Modi baiters have their strategy wrong

They are hell-bent on personal attacks when his vulnerabilities are in governance.

ajay

Ajay Singh | January 10, 2015 | New Delhi


Prime Minister Narendra Modi
Prime Minister Narendra Modi

Governance is a complex tool to achieve political objectives. This reductionist definition may not fit into the academic description of governance. Yet it is quite apt in the Indian context. Unlike politics which requires a sustained dialogue between leaders and the masses, governance operates in an exclusive domain which is technical and supplementary to politics.

Perhaps, nobody has understood this distinction better than Narendra Modi. At the peak of the election campaign when he referred to Robert Vadra as “damaadji” through innuendos, he was making a rhetorical point. Similarly, when he called for making India free of the Congress (“Congress-mukt Bharat”), he was not driven by vendetta but by an instinct to conjure up an alternative political dream.

Soon after taking over as PM, Modi seemed quite at peace with himself. He was equally at ease with his political adversaries, be it Sonia Gandhi at Ramlila Maidan during Dussehra celebrations or Rahul Gandhi in parliament. On Vadra, he never uttered a word. He knew it too well that the domain of governance is too sacrosanct to be sullied by baser instincts. Rhetoric of politics could not be allowed to fashion governance. So far, Modi has cautiously avoided anything that smacked of vengeance, since he takes the business of governance too seriously for his political objectives.

As the CM of Gujarat, he relied heavily on the tool of governance to wash off the stigma of the 2002 riots. With a single-minded campaign, he managed to sell the story of the Gujarat model of governance across India despite its vulnerabilities. It captured people’s imagination and catapulted him to the centre stage.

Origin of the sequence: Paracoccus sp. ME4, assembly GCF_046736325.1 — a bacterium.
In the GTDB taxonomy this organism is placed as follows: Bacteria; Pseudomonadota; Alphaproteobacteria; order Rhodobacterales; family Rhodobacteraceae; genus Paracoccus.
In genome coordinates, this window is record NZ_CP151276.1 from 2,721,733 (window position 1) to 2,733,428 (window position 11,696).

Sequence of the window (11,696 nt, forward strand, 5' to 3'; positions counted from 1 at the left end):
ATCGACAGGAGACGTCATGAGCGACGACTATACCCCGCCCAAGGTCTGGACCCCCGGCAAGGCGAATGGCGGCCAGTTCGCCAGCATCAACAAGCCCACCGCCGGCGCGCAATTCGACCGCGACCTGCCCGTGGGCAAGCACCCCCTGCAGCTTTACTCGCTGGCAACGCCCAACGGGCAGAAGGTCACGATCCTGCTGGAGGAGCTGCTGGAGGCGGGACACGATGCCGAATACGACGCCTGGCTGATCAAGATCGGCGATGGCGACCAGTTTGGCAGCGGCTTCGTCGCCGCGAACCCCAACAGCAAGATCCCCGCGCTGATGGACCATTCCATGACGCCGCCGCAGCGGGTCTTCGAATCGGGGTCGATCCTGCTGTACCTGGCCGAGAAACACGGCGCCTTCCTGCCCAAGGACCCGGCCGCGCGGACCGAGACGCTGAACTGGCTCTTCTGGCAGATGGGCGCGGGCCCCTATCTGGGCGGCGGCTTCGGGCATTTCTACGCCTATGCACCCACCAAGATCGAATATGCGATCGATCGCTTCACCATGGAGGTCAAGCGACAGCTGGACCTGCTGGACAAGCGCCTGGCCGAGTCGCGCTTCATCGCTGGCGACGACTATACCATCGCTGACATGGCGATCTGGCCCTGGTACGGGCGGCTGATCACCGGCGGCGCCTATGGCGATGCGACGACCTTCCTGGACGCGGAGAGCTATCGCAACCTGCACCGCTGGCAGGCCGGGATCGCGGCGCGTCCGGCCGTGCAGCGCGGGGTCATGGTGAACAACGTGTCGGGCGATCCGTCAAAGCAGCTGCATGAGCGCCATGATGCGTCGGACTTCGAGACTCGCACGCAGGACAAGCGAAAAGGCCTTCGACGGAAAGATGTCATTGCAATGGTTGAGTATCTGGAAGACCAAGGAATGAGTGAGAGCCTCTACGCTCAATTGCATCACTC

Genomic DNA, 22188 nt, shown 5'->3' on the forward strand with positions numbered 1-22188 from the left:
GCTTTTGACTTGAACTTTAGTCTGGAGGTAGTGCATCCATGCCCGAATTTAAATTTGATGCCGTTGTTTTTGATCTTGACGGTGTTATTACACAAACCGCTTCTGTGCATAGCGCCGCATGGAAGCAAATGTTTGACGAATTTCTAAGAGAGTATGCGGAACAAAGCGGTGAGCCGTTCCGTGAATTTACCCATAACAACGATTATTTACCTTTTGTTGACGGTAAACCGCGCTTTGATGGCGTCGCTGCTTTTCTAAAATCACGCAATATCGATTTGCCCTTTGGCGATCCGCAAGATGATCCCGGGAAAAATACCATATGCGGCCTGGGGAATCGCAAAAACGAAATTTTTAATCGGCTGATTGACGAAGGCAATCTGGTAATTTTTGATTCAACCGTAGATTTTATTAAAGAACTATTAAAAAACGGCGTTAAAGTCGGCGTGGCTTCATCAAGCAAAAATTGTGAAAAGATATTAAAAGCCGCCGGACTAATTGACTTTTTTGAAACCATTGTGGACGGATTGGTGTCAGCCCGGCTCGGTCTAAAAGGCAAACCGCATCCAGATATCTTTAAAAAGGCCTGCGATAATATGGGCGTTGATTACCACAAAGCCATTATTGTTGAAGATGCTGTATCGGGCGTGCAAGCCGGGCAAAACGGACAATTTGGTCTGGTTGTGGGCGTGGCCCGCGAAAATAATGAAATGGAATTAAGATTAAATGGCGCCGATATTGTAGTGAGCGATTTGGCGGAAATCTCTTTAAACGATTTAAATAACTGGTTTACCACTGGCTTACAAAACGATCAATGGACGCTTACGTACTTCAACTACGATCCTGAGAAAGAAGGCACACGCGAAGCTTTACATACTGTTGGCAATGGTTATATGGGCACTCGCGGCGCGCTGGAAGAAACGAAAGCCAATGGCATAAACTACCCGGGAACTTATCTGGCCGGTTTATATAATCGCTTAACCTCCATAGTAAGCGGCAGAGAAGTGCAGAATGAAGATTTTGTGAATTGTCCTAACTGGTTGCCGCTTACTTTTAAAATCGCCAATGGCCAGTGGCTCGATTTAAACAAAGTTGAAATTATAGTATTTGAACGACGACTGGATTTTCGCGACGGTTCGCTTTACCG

But let us look at what his adversaries have been doing in this decade of Modi’s emergence as a formidable leader! Since 2004 when the Congress-led UPA came to power in the centre, there were all overt and covert attempts to topple him. Unreliable and dubious evidence was cooked up by equally unreliable and dubious characters to arraign him in fictitious cases. Nothing worked. The latest that fell flat was the case against Amit Shah for the Sohrabuddin Sheikh encounter. The manner in which the CBI was used by the Manmohan Singh government is a classic case of using governance to settle political scores.

Till a year back, the CBI had been revealing murky details of the case to the media at the behest of the top leadership in the government. The more they went against Modi, the more he consolidated people in his support on the ground. The Congress used governance for its ultimate political objective of destroying Modi by all means, fair and foul. In the process Modi emerged stronger as he gave a realistic and efficient vision of governance for people’s welfare. Needless to say, Modi deftly used governance to his advantage and attained his political goal as well.

But what is still mystifying is the inability of Modi’s adversaries to learn a lesson from their follies. More recently they have taken the cause of Jashodaben, Modi’s estranged wife, to settle political scores. Those who know about the case are aware of the fact that the hapless woman who was living in oblivion was suddenly discovered by a combination of the Congress and VHP activists to create embarrassment for Modi. There is enough evidence to prove that the petitions filed by Jashodaben under the RTI Act to know about her rights as PM’s wife were designed by Modi’s adversaries to create an unsavoury situation for him ahead of Vibrant Gujarat.